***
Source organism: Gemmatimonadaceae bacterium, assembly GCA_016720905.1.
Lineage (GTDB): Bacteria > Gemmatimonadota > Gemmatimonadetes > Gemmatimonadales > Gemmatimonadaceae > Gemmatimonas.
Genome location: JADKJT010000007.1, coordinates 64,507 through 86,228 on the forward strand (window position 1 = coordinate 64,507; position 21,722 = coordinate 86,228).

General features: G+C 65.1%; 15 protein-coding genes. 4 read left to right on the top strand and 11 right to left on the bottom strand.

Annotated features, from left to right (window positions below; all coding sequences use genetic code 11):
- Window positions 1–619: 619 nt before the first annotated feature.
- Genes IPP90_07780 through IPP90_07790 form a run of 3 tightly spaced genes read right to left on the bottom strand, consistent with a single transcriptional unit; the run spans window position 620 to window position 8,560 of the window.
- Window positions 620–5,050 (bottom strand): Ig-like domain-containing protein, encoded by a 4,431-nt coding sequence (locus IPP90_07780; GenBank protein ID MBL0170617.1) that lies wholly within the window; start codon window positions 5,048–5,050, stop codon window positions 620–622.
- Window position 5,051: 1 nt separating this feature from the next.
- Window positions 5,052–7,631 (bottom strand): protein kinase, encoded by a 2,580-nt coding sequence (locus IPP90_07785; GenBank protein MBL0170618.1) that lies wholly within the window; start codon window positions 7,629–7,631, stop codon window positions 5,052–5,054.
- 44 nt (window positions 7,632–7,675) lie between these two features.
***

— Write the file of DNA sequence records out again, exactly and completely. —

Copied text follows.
Source organism: Gemmatimonadaceae bacterium, assembly GCA_016720905.1.
Lineage (GTDB): Bacteria > Gemmatimonadota > Gemmatimonadetes > Gemmatimonadales > Gemmatimonadaceae > Gemmatimonas.
Genome location: JADKJT010000007.1, coordinates 64,507 through 86,228 on the forward strand (window position 1 = coordinate 64,507; position 21,722 = coordinate 86,228).

General features: G+C 65.1%; 15 protein-coding genes. 4 read left to right on the top strand and 11 right to left on the bottom strand.

Annotated features, from left to right (window positions below; all coding sequences use genetic code 11):
- Window positions 1–619: 619 nt before the first annotated feature.
- Genes IPP90_07780 through IPP90_07790 form a run of 3 tightly spaced genes read right to left on the bottom strand, consistent with a single transcriptional unit; the run spans window position 620 to window position 8,560 of the window.
- Window positions 620–5,050 (bottom strand): Ig-like domain-containing protein, encoded by a 4,431-nt coding sequence (locus IPP90_07780; GenBank protein ID MBL0170617.1) that lies wholly within the window; start codon window positions 5,048–5,050, stop codon window positions 620–622.
- Window position 5,051: 1 nt separating this feature from the next.
- Window positions 5,052–7,631 (bottom strand): protein kinase, encoded by a 2,580-nt coding sequence (locus IPP90_07785; GenBank protein MBL0170618.1) that lies wholly within the window; start codon window positions 7,629–7,631, stop codon window positions 5,052–5,054.
- 44 nt (window positions 7,632–7,675) lie between these two features.